No matter what I did, it didn’t escape the fact there was nothing to treat this. Whether it be today or next week, I’d have to put him down. The thought of that lingering sorrow and anxiety for days was (to me) worse than simply making a clean good-bye.
And though my words here are somewhat making light of it, it hurts more than I can really express in writing. Sebastian was an empathetic cat, in tune with emotion and truly loved people in a special way.
I decided it was best not to delay what I couldn’t change and said good-bye to him at the vet’s office today. They allowed me to be there, and he peacefully passed away mere seconds after the injection.
I know it was the right thing to do – even the vet said that it would be her choice – but I have a lot of grief to work through. His loving presecnce at the window when I come home from work every day and first thing in the morning at the bedroom door, and how much he loved to share laps for hours… the way he “talked” to ask me for things, and just his companionship overall… I know I’m going to miss that for a long time.
I hope the Rainbow Bridge does something nice for the Holidays, Sebastian.
For many, many years, I have been digitally drawing on the Wacom Cintiq 12WX that Syn gave me back when she got an upgraded Wacom. It has served me very well all of this time, and actually still runs despite a slightly loose connection wire and a crack in the screen. If it tells you anything, these were released back in 2007. So, I’ve had it a LONG time.
Everything was overall fine until I built my new machine this year, which runs on the standard Windows 10. The Cintiq drivers worked, but sometimes the Wacom service would randomly shut down and I’d have to restart it, and overall, it just didn’t have as smooth a feel drawing on it as it did on my Windows 7 machine.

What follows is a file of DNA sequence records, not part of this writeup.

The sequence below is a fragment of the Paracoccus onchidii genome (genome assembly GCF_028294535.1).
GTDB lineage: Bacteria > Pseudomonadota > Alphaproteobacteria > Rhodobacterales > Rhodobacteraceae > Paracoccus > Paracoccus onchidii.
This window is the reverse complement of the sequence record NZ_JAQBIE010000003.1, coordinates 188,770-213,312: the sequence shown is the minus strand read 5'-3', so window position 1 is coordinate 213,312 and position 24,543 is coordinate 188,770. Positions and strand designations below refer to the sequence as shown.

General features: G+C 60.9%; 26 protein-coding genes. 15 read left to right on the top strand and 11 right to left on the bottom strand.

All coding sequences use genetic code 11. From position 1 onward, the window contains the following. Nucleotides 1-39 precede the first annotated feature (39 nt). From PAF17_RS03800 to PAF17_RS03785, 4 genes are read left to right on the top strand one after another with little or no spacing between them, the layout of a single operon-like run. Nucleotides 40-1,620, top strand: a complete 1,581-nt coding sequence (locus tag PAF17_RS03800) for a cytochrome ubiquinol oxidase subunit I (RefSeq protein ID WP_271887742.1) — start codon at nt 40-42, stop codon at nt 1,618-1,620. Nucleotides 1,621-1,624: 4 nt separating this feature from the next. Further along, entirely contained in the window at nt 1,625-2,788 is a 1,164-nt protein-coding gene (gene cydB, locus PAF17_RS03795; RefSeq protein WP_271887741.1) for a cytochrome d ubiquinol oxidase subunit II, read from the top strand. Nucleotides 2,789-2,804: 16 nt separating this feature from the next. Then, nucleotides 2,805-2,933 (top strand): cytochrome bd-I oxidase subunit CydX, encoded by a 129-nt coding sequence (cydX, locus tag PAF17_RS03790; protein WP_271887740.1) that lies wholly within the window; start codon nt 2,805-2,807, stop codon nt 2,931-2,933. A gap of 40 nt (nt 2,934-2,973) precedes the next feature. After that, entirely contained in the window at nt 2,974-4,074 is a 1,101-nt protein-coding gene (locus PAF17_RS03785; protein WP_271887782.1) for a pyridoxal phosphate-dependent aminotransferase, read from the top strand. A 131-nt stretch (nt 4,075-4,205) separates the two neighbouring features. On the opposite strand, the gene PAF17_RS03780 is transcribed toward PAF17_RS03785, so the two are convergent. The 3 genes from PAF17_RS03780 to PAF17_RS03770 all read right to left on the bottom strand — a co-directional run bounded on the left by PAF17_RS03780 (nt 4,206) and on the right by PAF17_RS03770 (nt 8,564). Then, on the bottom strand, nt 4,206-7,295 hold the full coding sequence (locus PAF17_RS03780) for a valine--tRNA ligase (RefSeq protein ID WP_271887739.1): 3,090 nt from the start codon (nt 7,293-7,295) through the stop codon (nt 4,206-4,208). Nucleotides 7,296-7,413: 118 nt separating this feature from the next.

I knew there was nothing to be done for it but eventually upgrade. But I’ve been putting that off for a few reasons:
Drawing monitors are expensive
It may seem weird to you, but I don’t want a 21 inch drawing surface. It’s just too big. I want something I can half prop in my lap and on the desk while holding in my hand, just as I always did with my Cintiq.
For a while, the drawing monitor craze was bigger is better. Everytime I shopped around, it seemed impossible to find much under 15 inches. But that seems to have changed lately.
Also, back in the day, Wacom was the only brand to use. Period. So, I got it in my head that when I updated, I should only look at Cintiqs. And again, for a while, Cintiqs were HUGE in form factor. Lately, they’ve started making a 13 inch. But even that model is $800… which is getting close to the cost of building most of a new PC for me!
So I’ve been holding off. Until I saw a sale for Black Friday on Amazon last week. I admit it was somewhat of an impulse buy, but at $160, I picked up a XP-PEN Artist12. It had good ratings, was the right size – just a little smaller than what I’m used to – and for the price (a fraction of the cost of that Cintiq!) I figured I could try it out.
I got the tablet last night, actually a day earlier than expected. Won’t complain one bit about that. Setting it up was much easier than I thought it would be using the info in the user guide. I just had to make sure the monitor resolution was right, the app size was at 100% in Windows, and a calibration later, I was inking a test Wayrift page.
The only one issue I do have is that both it and my normal monitor run through HDMI. For some reason, my video card has 2 Display Port slots and only one HDMI slot. Go figure. So, to use the tablet, I have to switch the ports out.
I already have an HDMI to PD adaptor ordered and on the way, so hopefully that will fix that issue. I just want to set up the tablet as a second monitor to use whenever I need.
So far, I like what I’ve seen with this tablet. The resolution is much higher than what I was used to on the Cintiq, so that makes all the UI elements feel really tiny in the art programs I use. That’s just something I’m going to have to get used to, and not really an issue.
I went through and set up all the extra keys on the tablet and the pen, and everything is working as my previous tablet did control-wise. I also really like the matte finish on the tablet screen. One little nit-pick I had about the old Cintiq is that if things were hot and humid, or I’d just come from taking a shower and tried to use it, my hand would often stick to the surface, making it harder to draw. This tablet came with a little drawing glove to help with that, too, but I haven’t tried it yet.
So far, so good. We’ll see how it holds up to my art schedule. I kept the old Cintiq as a backup just in case.